Jan. 18, 2015

Hon. Fackson U. Shamenda


Hon. Fackson U. Shamenda

Minister of Labor and Social Security, Republic of Zambia


Hon. Fackson Shamenda is a renowned trade unionist with over 30 years of experience when he started as a leader of the Zambian postal workers union, which also enabled him to become active at the continental and international levels in the post and telecommunications sector. He became the Coordinator in Africa for Union Network International in 2000. He is a former President of the Zambia Congress of Trade Unions as well as a former President of the International Confederation of Free Trade Unions (ICFTU). He is the first and only African trade unionist to date to hold the ICFTU post. He succeeded the outgoing ZCTU President Fredrick Chiluba, when the latter was elected President of Zambia in 1991. Shamenda was appointed Minister of Labor and Social Security in 2011 after the Patriotic Front Government of President Michael Sata won the elections. He is also a Member of Parliament for Ndola Central constituency in the town of Ndola in Copperbelt province.

GDP in Zambia has grown by 7% YoY; however, unemployment has remained at around 15%. What are the main policies of your ministry to address this?

As you are aware, all around the world the way to address unemployment is to regulate labor relations. We have set up labor market policies to provide an enabling environment where human resources are able to respond to higher levels of productivity. In the first instance, you need to have a working environment where those people are happy. As much as we welcome investment coming in, which is very important, it results in the government having little participation in community activities. Hence, we aim to provide an environment where we make sure we have high levels of productivity. If you produce, then you grow the economy, and growth benefits the majority of the people. For some time now, we have had a situation where GDP has been growing by quite a significant number; nevertheless, this has not been seen to benefit the people who are producing. In this case, we would like informal jobs to grow. In a good number of countries at the moment, particularly in the third world, the informal economy has become the main economy. We need to work on people who are in the informal economy rather than concentrating on those in the formal economy. We are aware of SMEs; however, at the same time many people are working out there on their own. Therefore, it is important as we grow the economy to double the level of the formal economy because it is the formal economy that activates the informal economy. We are also monitoring to ensure that there are such services as workers rights and also access to social security services for people who are working in the informal economy. That has just never been thought of before. The figure is less than 15% in formal employment. We are talking about 600,000 out of 14 million workers. We have a significant number of people who are leaving the education system at the secondary school level, and in some cases who are dropping out at primary school level. If we are not able to provide employment, we are creating more poverty, and we are trying to resolve this as a government.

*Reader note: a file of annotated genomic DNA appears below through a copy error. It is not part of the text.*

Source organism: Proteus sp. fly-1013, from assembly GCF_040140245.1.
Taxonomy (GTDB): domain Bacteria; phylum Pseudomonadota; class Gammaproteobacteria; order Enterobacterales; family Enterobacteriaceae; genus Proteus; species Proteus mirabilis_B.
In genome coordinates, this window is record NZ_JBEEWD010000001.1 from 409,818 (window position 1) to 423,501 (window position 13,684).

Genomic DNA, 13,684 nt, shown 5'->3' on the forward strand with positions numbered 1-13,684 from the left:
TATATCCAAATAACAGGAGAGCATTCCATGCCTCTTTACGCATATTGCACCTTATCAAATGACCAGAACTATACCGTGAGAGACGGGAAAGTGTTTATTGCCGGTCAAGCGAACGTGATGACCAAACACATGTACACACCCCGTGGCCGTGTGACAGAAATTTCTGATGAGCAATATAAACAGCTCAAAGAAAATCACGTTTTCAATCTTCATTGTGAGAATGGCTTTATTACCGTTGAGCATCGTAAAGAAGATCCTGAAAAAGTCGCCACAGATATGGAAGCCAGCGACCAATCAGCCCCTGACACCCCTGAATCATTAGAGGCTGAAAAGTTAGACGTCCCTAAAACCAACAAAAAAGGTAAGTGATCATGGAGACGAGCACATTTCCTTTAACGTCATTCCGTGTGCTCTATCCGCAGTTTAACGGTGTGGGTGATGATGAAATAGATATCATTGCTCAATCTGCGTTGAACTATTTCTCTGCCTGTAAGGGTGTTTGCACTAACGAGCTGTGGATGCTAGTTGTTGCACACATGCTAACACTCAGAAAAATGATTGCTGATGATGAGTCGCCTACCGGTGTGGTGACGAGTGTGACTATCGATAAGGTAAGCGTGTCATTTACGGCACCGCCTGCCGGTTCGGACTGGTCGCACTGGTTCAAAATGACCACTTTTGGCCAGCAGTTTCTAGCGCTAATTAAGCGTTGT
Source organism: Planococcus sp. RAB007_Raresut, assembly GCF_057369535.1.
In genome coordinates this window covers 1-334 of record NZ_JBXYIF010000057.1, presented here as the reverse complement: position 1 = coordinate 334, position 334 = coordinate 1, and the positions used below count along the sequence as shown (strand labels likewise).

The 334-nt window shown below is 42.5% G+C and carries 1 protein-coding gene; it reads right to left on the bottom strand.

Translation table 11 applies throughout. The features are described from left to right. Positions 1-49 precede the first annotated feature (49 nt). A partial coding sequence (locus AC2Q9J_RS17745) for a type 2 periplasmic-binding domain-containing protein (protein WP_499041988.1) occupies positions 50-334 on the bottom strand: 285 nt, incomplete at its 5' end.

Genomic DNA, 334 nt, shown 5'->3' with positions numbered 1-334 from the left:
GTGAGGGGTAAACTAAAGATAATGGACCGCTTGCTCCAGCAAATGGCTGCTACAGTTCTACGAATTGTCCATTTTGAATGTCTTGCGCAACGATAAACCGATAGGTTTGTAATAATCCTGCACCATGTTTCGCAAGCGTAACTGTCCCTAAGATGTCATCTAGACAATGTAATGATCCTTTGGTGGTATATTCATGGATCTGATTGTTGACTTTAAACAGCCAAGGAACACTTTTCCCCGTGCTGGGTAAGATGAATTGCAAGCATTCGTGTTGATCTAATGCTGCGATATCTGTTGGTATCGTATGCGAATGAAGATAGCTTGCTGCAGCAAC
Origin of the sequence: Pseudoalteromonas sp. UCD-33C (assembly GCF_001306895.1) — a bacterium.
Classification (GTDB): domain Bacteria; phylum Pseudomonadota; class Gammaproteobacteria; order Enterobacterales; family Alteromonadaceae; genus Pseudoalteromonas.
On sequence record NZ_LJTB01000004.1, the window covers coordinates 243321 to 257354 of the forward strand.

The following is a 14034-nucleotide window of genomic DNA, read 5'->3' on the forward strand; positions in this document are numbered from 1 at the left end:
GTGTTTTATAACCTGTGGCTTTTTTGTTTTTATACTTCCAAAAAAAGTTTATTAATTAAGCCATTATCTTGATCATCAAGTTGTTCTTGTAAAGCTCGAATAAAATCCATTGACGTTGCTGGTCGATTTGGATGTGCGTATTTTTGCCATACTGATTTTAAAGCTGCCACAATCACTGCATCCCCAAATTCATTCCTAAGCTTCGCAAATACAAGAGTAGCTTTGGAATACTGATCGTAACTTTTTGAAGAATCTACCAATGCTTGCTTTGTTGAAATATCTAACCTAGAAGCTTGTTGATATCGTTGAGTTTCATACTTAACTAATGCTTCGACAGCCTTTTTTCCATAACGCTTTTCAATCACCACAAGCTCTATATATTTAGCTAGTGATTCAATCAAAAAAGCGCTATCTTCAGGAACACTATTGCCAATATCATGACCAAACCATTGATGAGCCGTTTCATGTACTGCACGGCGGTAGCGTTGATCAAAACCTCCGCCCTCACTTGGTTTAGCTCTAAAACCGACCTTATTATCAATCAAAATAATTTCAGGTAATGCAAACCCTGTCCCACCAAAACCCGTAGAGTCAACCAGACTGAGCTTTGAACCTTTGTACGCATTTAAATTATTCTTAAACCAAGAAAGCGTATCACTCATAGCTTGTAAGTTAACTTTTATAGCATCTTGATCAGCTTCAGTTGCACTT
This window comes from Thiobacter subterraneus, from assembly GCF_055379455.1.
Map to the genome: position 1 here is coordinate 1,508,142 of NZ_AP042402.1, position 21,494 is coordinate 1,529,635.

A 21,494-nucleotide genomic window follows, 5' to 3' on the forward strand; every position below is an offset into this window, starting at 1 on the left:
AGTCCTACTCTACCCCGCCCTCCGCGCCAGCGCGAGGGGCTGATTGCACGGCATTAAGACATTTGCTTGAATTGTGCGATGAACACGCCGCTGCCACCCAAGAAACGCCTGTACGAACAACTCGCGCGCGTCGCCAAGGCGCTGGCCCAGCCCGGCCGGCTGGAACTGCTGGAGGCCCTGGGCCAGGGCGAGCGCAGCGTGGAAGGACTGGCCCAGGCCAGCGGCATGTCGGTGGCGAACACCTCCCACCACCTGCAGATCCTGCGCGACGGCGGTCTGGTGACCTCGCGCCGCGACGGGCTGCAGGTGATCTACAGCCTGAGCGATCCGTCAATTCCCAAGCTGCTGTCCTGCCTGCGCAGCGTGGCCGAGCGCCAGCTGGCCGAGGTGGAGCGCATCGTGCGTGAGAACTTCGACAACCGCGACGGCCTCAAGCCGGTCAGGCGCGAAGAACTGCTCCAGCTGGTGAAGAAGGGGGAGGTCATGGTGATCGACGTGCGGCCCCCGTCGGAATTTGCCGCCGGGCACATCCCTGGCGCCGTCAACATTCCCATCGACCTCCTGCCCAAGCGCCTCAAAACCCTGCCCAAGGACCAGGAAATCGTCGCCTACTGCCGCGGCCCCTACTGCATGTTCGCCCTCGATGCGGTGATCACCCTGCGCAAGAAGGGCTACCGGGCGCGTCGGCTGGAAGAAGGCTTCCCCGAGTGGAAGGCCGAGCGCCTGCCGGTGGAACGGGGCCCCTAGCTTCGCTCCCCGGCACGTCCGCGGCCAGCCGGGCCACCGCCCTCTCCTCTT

How attractive do you think the current legal framework in the labor market is for international investors?

I would say it is quite attractive in the sense that if you look at the background of the President he was at one time a trade union leader. I spent three-quarters of my life in the trade unions myself; however, that does not mean we are running trade unions within the government. We are in government now and therefore we are looking at balancing human capital as well as the investment that is coming in. Our challenge is to make sure there is a balance, that there is a level playing field. And we try as much as possible to be in line with international labor standards. You cannot do anything better than that to attract FDI because FDI is mobile. International standards are the basic minimum and that is what we are delivering. We can say we are competitive in the sense that we are not embarking on putting in labor laws that are outside the norms of international conventions.